When Ginsberg comments on the op-art in his office, Roger says that the pattern is reminiscent of "certain experiences." But Roger's own patterns haven't changed—he's newly re-enamored of Jane after the dinner (at which she is reliably luminous and charming, but also, notably, is conveniently seated next to the client's chiseled, yacht-owning son), and seduces her in her brand-new, memory-free apartment. The next morning, Jane shatters Roger's delusions: "You ruined this," she says unhappily. "You get everything you want, and you still had to do this." For real: Between the ballroom blowjob of a few episodes back and this, Roger is not exactly succeeding with the whole higher-self thing. But, to his credit—and markedly unlike Pete—Roger hears what Jane's saying, and recognizes that he's screwed up. I think. Or else he just wants to get out of springing for another apartment.
Finally, we have Michael Ginsberg, whose delusions may be the least like delusions, in the sense that he's the most demonstrably talented of these three men—seemingly without even trying very hard. (It's notable that his tossed-off sketches that fire up Don's own creativity are filed in a folder labeled "Shit I Gotta Do.") But thinking he can just step to Don the way he did seems both surprising (given his earlier fanboyish attitude toward him) and foolhardy. Ginsberg knows he has skills, but doesn't yet seem to get that power trumps those skills every time. If Michael knew how to read a room, if he had the social capital to know to hang back and play the game, rather than crowing about his millions of ideas (not to mention bragging to Peggy about his side hustle for Roger and Manischewitz), he'd be in a better position to really play Don. We, the audience, know that Ginsberg—or, at least, his talent—has caught Don's attention in a big way, has made him realize that he's go catching up to do. But Don's biting dismissal—"I don't think about you at all"—seems likely to stoke Ginsberg's pride in ways that, when added to his utter lack of verbal filter, may prove self-destructive.
"I think you've seen most of it" is new-wife speak for "Get the hell out of here."
"I'm not an airplane"
This week's episode found many of our female Mad Men friends playing along in various roles in order to establish power. We saw Juliet practice lines with Megan for her upcoming Dark Shadows audition, and then defend her need to play the part—despite its corniness—because she needs the money. We saw Jane, the freshly ex-Mrs. Sterling, put on the performance of wifey during the Manischewitz dinner, thus reasserting her relevancy and importance in Roger's life (and briefly taking control back from Roger, only to later lose it in her new apartment).
Some of the more interesting moments came from the Mad Women we know best. We saw Betty play the part of diligent dieter, from weighing cubes of cheese in the kitchen to saying all the right things in her group meeting. For a character so desperate for approval, a structured system for praise is obviously a source of power. By having a singular brussel sprout and a couple of spoonfuls of brown mush for Thanksgiving dinner, Betty is able to establish momentary control over something that makes her feel frustrated and ashamed. And where are folks standing on the cancer vs. no cancer debate? By policing her body so stringently, is Betty also trying to assert control over her possibly declining health?
As a diehard Peggy fan, it was a bummer to see Ginsberg's name all over the Best of SCDP ads Don was reviewing, which made her plea in the elevator with Roger all the more powerful. After confronting him for using Ginsberg for the Manischewitz account, Roger uses Ginsberg's Jewishness as an excuse, which Peggy then calls him out on. She vocalizes her frustration for that sort of reasoning, which makes me wonder if she's still feeling pigeonholed into lady/family-products territory, barred from a wider range of projects, or both. Clearly, Peggy sees herself as someone who could adapt and write convincing copy, thus playing the part, regardless the identity of the client. If she could surpass this hurdle, her options at work would hypothetically multiply—Ginsberg seems to be stealing everyone's jobs lately though, so what's the point?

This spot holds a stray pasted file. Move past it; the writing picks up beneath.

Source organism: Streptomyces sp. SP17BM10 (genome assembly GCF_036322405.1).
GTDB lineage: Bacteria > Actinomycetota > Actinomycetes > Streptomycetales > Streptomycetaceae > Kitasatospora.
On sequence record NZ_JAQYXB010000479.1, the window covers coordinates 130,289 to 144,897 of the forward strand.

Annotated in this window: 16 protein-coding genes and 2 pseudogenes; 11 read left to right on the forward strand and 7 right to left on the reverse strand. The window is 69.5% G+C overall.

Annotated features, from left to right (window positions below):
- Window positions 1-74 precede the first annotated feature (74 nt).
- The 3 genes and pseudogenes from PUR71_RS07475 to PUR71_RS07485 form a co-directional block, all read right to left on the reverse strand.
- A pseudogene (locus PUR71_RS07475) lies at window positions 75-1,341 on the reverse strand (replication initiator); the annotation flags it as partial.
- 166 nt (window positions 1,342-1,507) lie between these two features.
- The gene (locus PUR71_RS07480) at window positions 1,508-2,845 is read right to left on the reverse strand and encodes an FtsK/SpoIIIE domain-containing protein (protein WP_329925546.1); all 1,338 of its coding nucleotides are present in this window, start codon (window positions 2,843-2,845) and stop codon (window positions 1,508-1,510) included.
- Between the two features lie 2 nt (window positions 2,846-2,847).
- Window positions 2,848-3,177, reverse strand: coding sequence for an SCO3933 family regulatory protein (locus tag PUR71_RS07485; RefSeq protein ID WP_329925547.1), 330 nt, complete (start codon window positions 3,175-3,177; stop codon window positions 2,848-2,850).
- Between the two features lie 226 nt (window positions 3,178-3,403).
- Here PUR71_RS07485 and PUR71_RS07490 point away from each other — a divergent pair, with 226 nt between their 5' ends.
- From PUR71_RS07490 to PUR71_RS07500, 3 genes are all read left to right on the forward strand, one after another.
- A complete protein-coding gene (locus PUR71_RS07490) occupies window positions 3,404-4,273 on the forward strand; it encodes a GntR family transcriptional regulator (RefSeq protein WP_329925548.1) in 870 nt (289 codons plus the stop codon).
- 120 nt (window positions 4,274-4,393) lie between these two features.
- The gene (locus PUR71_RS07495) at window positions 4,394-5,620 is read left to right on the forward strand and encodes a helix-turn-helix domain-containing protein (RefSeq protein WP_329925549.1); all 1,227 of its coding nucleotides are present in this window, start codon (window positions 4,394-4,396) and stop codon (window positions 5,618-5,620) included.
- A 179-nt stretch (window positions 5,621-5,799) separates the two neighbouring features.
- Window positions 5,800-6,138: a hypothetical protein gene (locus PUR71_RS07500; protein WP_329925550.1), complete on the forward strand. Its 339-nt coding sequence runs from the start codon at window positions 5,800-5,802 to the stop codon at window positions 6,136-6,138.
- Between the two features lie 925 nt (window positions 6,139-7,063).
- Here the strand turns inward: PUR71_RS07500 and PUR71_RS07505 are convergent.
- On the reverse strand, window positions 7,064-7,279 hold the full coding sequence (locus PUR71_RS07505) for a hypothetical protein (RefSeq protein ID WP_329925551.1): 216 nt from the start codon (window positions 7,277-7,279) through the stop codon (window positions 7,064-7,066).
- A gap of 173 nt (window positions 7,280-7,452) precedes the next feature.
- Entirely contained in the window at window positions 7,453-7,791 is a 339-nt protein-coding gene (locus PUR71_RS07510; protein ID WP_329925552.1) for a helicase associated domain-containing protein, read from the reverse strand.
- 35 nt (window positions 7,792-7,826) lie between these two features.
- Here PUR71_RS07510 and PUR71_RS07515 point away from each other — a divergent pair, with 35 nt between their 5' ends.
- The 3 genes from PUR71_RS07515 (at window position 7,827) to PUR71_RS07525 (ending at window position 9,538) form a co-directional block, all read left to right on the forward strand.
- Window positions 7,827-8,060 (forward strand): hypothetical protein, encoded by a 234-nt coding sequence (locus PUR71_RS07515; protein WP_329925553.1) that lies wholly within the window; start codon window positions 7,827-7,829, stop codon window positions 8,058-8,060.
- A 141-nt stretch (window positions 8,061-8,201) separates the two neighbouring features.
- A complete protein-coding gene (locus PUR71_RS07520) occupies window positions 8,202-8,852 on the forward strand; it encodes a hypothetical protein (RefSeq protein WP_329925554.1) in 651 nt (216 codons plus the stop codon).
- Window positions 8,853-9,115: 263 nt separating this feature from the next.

And then we have Sally. Sally's role this episode was initially as a prop through whom Betty could cause tension in the Draper residence. While this plan is successful, at least at first, as soon as Sally realizes what Betty was trying to use her for, she flips the script. Once back in the spooky Francis mansion, Sally pretends that Don told her all about Anna Draper and everyone was all sunshine and puppies afterwards. She fooled her mother successfully (Happy Mother's Day!) and gained an upper hand that seemed almost too easy to call an upper hand. She just gained the hand? Regardless, Sally showed us that if anyone is getting played in the Draper-Francis family, it is most certainly not going to be her. And given how manipulative she appeared to be this episode, a sense of power could be a dangerous addition to her growing skill set (along with family tree diagramming).
This season has been really rigid in terms of the characters whose backstories matter. Where are the outside lives of Harry, Dawn, Stan, or Ginsberg (other than the two glimpses we've had of his father)? While I understand that Mad Men can't meander from character development to character development, we've been stuck in a Roger-Peggy-Pete spiral for a couple of weeks now (I would count Don and Megan in here, but complaining about the show focusing on Don seems stupid and any focus on Megan makes sense as she's the most central "new" person). I've especially wanted to know more about Stan since his introduction last season, but we still know very little about his character.
Notable Historical/Cultural References: Dark Shadows, Fiddler on the Roof, Weight Watchers, that Thanksgiving smog emergency
Inappropriate Office Behavior: We should rename this the Roger Sterling Office Award! Seriously though, his anti-semitic jokes to Ginsberg were made even less appropriate by how funny he clearly found them. Looks like Roger wins again this week.